& occasionally about other things, too...

Saturday, January 10, 2009

The Books that Changed the World & Civilization-2

I'm talking about Roberts Downs's The Books that changed the World (BCW) and Kenneth Clark's Civilization.

On Meghnad’s insistence I had also become a member of the libraries – the British Council (it was somewhere behind the LIC's Yogakshema headquarters in Mumbai), the American Centre and the House of Soviet Culture. Meghnad was already a member of the David Sassoon, and mostly, I used the card to borrow books from there, too (Read earlier entry on The World According to Garp).

I borrowed Downs’s book from the American Centre library, and the Civilization from the British Council.

When one is introduced to new ideas – and books are dangerous because they are particularly prone to doing such things – one grows impatient in searching the source of the new idea, learning all that one can, and acquiring information to build a foundation of knowledge normally ignored by formal education.

The late teens are an impressionable period in one’s life. It isn’t surprising, then, that these two books left a lasting impression on me when I read them. For me the introduction to study of history – not in an academic sense, but in a popular sense – was through these two books. They made me realize that history wasn’t only about dates, it was about ideas. I was so impressed with these books that I decided to buy them.

If one takes away the teenaged fervor, and looks at these books dispassionately today, one can easily find serious faults with them. Both the books are about Western Civilization. It is preposterous and insulting to assume that Western Civilization is the only civilization that matters, though both provide adequate riders that they are consciously doing so and do not have any obvious or hidden intention of belittling non-Western cultures and ideas.

Originally published in 1956, BCW lists 27 books that Downs considers changed the world. These include:

The Bible
Homer’s Iliad and Odyssey
Works of Plato
Works of Aristotle
Greek Playwrights (Aeschylus, Sophocles, Euripides, Aristophanes, Menander)
Greek & Roman Historians (Herodotus, Thucydides, Xenophon, Polybius, Sallust, Livy, Plutarch, Tacitus)
Greek & Roman Scientists (Hippocrates, Theophrastus, Archimedes, Lucretius, Pliny the Elder)
St. Augustine: Confessions, City of God
St. Thomas Aquinas: Summa Theologica
Nicolaus Copernicus: De revolutionibus orbium coelestium
Andreas Vesalius: De Humani Corporis Fabrica
William Harvey: De Motu Cordis
Niccolò Machiavelli:The Prince
Sir Issac Newton: Principia Mathematicia
Thomas Paine: Common Sense
Adam Smith: Wealth of Nations
Mary Wollstonecraft: Vindication of the Rights of Woman
Edward Jenner: An Inquiry into the cause and effects of Variolae Vaccinae
Thomas Malthus: Essay on the Principle of Population
Henry David Thoreau: Civil Disobedience
Harriet Beecher Stowe: Uncle Tom’s Cabin
Karl Marx: Das Kapital
Alfred T Mahan: Influence of Sea Power upon History
Sir Halford J Mackinder: The Geographical Pivot of History
Adolf Hitler: Mein Kampf
Rachel Carson: Silent Spring

This is definitely a controversial list, as, I suppose, all such list are meant to be. Also, it ignores several seminal works that contributed to the shaping of the Western mind.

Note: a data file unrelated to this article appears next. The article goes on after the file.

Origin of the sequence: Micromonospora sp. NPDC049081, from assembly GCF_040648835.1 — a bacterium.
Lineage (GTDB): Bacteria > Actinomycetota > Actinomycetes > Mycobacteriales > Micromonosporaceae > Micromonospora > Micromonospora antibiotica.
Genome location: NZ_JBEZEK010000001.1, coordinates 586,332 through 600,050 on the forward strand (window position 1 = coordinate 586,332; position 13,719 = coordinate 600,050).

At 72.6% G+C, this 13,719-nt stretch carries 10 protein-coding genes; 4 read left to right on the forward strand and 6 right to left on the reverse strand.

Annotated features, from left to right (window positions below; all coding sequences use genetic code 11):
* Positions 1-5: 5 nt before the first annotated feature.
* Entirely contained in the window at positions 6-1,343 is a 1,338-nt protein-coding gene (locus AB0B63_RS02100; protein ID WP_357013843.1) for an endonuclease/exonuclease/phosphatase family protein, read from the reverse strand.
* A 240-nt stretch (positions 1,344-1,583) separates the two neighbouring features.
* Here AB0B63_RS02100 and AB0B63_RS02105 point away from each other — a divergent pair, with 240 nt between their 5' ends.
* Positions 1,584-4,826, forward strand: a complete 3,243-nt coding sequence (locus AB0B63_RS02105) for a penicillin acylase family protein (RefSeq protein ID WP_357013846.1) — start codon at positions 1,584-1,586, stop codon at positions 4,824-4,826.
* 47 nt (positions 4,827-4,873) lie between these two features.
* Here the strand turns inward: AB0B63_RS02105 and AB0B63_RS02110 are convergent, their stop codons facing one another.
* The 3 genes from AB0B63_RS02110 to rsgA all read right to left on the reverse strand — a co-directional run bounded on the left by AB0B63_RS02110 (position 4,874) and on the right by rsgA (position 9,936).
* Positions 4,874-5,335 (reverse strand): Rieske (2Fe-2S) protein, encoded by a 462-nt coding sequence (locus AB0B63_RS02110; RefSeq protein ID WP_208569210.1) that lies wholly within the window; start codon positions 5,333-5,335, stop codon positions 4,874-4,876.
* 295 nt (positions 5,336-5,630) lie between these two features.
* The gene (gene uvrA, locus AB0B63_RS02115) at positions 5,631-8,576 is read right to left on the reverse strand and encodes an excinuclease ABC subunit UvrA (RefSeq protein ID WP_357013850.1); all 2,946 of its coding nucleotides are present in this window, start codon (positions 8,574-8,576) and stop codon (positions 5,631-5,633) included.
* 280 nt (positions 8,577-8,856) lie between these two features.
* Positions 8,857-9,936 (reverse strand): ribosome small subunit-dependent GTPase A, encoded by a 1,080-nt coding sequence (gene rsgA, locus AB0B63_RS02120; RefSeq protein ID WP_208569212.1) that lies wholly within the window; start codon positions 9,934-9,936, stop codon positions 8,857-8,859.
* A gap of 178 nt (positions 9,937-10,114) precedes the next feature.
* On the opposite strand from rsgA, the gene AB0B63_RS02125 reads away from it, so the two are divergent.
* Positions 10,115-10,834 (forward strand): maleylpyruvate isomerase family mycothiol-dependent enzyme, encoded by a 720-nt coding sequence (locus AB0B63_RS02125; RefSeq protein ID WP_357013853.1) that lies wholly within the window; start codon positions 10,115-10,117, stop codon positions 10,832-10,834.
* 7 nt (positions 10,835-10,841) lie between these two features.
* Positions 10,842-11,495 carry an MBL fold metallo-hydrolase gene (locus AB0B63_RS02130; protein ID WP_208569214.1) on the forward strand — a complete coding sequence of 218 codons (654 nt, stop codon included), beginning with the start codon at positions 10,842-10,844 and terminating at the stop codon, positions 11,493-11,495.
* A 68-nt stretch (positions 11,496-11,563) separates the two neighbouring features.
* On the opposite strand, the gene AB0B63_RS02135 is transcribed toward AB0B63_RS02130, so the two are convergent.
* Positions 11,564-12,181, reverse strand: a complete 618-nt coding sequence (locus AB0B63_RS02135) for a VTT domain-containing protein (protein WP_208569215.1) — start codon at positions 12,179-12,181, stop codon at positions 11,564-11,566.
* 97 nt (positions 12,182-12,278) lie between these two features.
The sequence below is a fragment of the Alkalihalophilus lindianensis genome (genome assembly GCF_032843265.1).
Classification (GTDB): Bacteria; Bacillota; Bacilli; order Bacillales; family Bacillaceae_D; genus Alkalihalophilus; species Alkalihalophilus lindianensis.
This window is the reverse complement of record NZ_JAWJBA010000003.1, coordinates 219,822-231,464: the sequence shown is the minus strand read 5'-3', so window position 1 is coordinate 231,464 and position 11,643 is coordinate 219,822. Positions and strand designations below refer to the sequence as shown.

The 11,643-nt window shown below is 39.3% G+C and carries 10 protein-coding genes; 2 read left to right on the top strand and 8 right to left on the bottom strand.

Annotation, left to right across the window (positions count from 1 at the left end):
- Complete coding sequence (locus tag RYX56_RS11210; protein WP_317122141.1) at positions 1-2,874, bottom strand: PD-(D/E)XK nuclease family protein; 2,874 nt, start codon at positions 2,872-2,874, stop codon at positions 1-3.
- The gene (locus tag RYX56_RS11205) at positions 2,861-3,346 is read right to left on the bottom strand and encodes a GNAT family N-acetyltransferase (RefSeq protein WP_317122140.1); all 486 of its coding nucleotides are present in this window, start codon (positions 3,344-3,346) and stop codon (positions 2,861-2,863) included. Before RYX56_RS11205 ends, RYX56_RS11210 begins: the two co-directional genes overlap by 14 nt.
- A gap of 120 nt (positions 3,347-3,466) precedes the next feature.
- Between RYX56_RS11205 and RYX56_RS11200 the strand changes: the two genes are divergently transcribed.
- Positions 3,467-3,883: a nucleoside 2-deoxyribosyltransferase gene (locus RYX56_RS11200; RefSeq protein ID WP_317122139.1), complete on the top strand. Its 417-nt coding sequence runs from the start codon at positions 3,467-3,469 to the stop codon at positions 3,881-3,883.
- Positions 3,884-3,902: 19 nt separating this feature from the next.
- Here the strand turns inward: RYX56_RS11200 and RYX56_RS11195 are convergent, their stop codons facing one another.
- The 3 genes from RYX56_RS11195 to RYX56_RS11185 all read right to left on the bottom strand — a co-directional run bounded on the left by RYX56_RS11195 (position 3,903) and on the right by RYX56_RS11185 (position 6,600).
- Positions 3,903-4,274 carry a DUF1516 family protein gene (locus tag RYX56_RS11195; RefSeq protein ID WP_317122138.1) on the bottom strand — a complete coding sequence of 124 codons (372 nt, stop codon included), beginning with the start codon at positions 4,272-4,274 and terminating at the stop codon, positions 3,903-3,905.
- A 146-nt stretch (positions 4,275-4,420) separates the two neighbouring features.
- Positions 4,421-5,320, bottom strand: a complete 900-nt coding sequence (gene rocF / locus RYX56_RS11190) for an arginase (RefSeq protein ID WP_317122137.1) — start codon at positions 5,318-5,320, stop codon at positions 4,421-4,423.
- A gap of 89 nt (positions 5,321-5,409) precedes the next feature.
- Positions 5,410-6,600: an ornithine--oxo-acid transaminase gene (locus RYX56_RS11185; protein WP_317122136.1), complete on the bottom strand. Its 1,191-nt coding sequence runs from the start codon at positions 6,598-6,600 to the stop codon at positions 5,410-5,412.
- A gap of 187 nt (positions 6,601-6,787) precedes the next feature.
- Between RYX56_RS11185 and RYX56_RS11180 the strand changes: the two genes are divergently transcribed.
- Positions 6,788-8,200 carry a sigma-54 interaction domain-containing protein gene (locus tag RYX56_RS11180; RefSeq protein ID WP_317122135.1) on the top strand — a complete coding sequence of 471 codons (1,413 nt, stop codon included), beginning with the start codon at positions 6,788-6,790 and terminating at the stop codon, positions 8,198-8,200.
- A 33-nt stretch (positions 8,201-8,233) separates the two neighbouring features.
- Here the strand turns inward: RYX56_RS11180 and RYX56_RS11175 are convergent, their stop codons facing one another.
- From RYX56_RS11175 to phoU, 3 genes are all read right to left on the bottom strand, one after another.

But for a brief introduction to the ideas that have shaped the Western Civilization, I can’t think of a better book than this. Of course, this is an “abridged” approach to knowledge and learning. I doubt if anyone who reads this book – which is essentially meant to introduce these great works – would actually get down to reading any of them. I have read only a few.

Kenneth Clark’s Civilization is actually a television serial that was made for the BBC, and aired across the world in 1969-70. The Museum of Broadcast Communications provides an excellent background to the serial that is all too relevant in our time right now.

It states: “Following the social and political upheavals that marked 1968 in both Europe and the United States, Civilisation teaches that hard times do not inevitably crush the humane tradition so central to Clark's view of Western civilization. Indeed, when David Attenborough suggested the title for the series, Clark's typically self-deprecating response was, "I had no clear idea what [civilization] meant, but I thought it was preferable to barbarism, and fancied that this was the moment to say so." That the program offers a personal (and in some ways idiosyncratic) look at nine centuries of European intellectual life is thus a crucial part of its appeal, inasmuch as it argues that to follow cultural matters--and care about them--is within the reach of television viewers."

If I remember correctly (though I’m not sure), the serial was also telecast on Doordarshan in the mid-1980s.

Given the fact that the Western Civilization and its ideas have dominated the world for the last five centuries, and will do in the foreseeable future, these are two excellent books to read to get a brilliantly studied and structured introduction to the ideas that have shaped the most dominant civilization. Both these books are available on Amazon.

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